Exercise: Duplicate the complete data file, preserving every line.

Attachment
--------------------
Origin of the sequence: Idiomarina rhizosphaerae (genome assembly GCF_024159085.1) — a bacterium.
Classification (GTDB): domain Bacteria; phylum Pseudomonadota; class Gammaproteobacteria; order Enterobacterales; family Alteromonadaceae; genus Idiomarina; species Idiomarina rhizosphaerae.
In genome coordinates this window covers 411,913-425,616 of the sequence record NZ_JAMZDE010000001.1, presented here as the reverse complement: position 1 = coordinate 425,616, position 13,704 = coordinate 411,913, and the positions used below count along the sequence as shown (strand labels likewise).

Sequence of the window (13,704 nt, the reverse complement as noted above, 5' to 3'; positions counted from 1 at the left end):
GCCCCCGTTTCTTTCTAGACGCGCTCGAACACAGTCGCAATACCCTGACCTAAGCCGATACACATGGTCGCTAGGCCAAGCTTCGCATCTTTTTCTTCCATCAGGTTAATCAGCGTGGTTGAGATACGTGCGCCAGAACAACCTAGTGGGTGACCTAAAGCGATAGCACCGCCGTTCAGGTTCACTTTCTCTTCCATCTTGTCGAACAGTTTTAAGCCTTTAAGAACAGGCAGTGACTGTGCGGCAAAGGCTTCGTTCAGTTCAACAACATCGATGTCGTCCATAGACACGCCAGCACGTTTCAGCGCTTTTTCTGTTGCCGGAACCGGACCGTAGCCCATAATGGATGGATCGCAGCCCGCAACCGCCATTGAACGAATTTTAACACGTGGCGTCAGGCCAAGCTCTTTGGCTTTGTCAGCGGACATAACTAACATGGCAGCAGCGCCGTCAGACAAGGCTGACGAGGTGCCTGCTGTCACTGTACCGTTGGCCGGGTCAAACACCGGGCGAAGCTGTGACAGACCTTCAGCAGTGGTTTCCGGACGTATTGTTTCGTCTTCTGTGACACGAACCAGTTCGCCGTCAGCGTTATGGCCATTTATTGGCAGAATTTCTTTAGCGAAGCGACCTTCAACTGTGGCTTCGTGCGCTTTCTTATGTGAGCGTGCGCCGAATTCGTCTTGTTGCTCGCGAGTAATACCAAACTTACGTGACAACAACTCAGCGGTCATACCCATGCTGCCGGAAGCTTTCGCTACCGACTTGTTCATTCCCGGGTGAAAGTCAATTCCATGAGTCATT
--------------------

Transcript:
Origin of the sequence: Idiomarina rhizosphaerae (genome assembly GCF_024159085.1) — a bacterium.
Classification (GTDB): domain Bacteria; phylum Pseudomonadota; class Gammaproteobacteria; order Enterobacterales; family Alteromonadaceae; genus Idiomarina; species Idiomarina rhizosphaerae.
In genome coordinates this window covers 411,913-425,616 of the sequence record NZ_JAMZDE010000001.1, presented here as the reverse complement: position 1 = coordinate 425,616, position 13,704 = coordinate 411,913, and the positions used below count along the sequence as shown (strand labels likewise).

Sequence of the window (13,704 nt, the reverse complement as noted above, 5' to 3'; positions counted from 1 at the left end):
GCCCCCGTTTCTTTCTAGACGCGCTCGAACACAGTCGCAATACCCTGACCTAAGCCGATACACATGGTCGCTAGGCCAAGCTTCGCATCTTTTTCTTCCATCAGGTTAATCAGCGTGGTTGAGATACGTGCGCCAGAACAACCTAGTGGGTGACCTAAAGCGATAGCACCGCCGTTCAGGTTCACTTTCTCTTCCATCTTGTCGAACAGTTTTAAGCCTTTAAGAACAGGCAGTGACTGTGCGGCAAAGGCTTCGTTCAGTTCAACAACATCGATGTCGTCCATAGACACGCCAGCACGTTTCAGCGCTTTTTCTGTTGCCGGAACCGGACCGTAGCCCATAATGGATGGATCGCAGCCCGCAACCGCCATTGAACGAATTTTAACACGTGGCGTCAGGCCAAGCTCTTTGGCTTTGTCAGCGGACATAACTAACATGGCAGCAGCGCCGTCAGACAAGGCTGACGAGGTGCCTGCTGTCACTGTACCGTTGGCCGGGTCAAACACCGGGCGAAGCTGTGACAGACCTTCAGCAGTGGTTTCCGGACGTATTGTTTCGTCTTCTGTGACACGAACCAGTTCGCCGTCAGCGTTATGGCCATTTATTGGCAGAATTTCTTTAGCGAAGCGACCTTCAACTGTGGCTTCGTGCGCTTTCTTATGTGAGCGTGCGCCGAATTCGTCTTGTTGCTCGCGAGTAATACCAAACTTACGTGACAACAACTCAGCGGTCATACCCATGCTGCCGGAAGCTTTCGCTACCGACTTGTTCATTCCCGGGTGAAAGTCAATTCCATGAGTCATT